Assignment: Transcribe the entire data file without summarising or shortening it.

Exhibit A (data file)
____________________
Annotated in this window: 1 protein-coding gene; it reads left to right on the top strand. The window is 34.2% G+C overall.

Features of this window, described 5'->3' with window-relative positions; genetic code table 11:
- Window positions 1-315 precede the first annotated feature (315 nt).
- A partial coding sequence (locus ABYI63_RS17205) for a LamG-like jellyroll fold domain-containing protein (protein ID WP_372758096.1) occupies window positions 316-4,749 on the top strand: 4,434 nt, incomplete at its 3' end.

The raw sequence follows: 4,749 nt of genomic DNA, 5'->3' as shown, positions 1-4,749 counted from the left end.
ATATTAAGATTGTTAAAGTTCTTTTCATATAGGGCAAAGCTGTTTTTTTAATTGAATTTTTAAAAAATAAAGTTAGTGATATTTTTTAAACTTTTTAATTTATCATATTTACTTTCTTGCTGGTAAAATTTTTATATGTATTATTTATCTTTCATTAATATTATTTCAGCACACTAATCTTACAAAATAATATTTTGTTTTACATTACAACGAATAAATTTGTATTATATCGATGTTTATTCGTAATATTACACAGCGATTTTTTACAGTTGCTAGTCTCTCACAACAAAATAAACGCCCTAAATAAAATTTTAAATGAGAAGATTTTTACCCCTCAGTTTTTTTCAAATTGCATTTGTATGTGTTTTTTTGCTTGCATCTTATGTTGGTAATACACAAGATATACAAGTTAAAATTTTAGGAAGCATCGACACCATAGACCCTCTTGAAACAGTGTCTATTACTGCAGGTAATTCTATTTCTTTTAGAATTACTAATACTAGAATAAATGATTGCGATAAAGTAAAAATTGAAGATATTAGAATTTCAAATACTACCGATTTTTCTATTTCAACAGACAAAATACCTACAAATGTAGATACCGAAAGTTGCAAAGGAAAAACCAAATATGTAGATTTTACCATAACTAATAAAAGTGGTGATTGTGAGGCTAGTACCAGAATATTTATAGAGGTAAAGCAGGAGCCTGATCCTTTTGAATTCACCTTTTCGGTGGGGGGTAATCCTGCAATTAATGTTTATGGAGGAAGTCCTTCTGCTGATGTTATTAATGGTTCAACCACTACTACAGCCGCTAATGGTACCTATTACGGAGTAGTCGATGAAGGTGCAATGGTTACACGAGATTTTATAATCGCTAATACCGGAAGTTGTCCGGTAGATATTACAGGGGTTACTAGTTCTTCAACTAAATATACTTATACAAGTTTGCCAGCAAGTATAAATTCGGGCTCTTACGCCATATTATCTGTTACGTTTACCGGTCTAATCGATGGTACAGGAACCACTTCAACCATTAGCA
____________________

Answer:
Annotated in this window: 1 protein-coding gene; it reads left to right on the top strand. The window is 34.2% G+C overall.

Features of this window, described 5'->3' with window-relative positions; genetic code table 11:
- Window positions 1-315 precede the first annotated feature (315 nt).
- A partial coding sequence (locus ABYI63_RS17205) for a LamG-like jellyroll fold domain-containing protein (protein ID WP_372758096.1) occupies window positions 316-4,749 on the top strand: 4,434 nt, incomplete at its 3' end.

The raw sequence follows: 4,749 nt of genomic DNA, 5'->3' as shown, positions 1-4,749 counted from the left end.
ATATTAAGATTGTTAAAGTTCTTTTCATATAGGGCAAAGCTGTTTTTTTAATTGAATTTTTAAAAAATAAAGTTAGTGATATTTTTTAAACTTTTTAATTTATCATATTTACTTTCTTGCTGGTAAAATTTTTATATGTATTATTTATCTTTCATTAATATTATTTCAGCACACTAATCTTACAAAATAATATTTTGTTTTACATTACAACGAATAAATTTGTATTATATCGATGTTTATTCGTAATATTACACAGCGATTTTTTACAGTTGCTAGTCTCTCACAACAAAATAAACGCCCTAAATAAAATTTTAAATGAGAAGATTTTTACCCCTCAGTTTTTTTCAAATTGCATTTGTATGTGTTTTTTTGCTTGCATCTTATGTTGGTAATACACAAGATATACAAGTTAAAATTTTAGGAAGCATCGACACCATAGACCCTCTTGAAACAGTGTCTATTACTGCAGGTAATTCTATTTCTTTTAGAATTACTAATACTAGAATAAATGATTGCGATAAAGTAAAAATTGAAGATATTAGAATTTCAAATACTACCGATTTTTCTATTTCAACAGACAAAATACCTACAAATGTAGATACCGAAAGTTGCAAAGGAAAAACCAAATATGTAGATTTTACCATAACTAATAAAAGTGGTGATTGTGAGGCTAGTACCAGAATATTTATAGAGGTAAAGCAGGAGCCTGATCCTTTTGAATTCACCTTTTCGGTGGGGGGTAATCCTGCAATTAATGTTTATGGAGGAAGTCCTTCTGCTGATGTTATTAATGGTTCAACCACTACTACAGCCGCTAATGGTACCTATTACGGAGTAGTCGATGAAGGTGCAATGGTTACACGAGATTTTATAATCGCTAATACCGGAAGTTGTCCGGTAGATATTACAGGGGTTACTAGTTCTTCAACTAAATATACTTATACAAGTTTGCCAGCAAGTATAAATTCGGGCTCTTACGCCATATTATCTGTTACGTTTACCGGTCTAATCGATGGTACAGGAACCACTTCAACCATTAGCA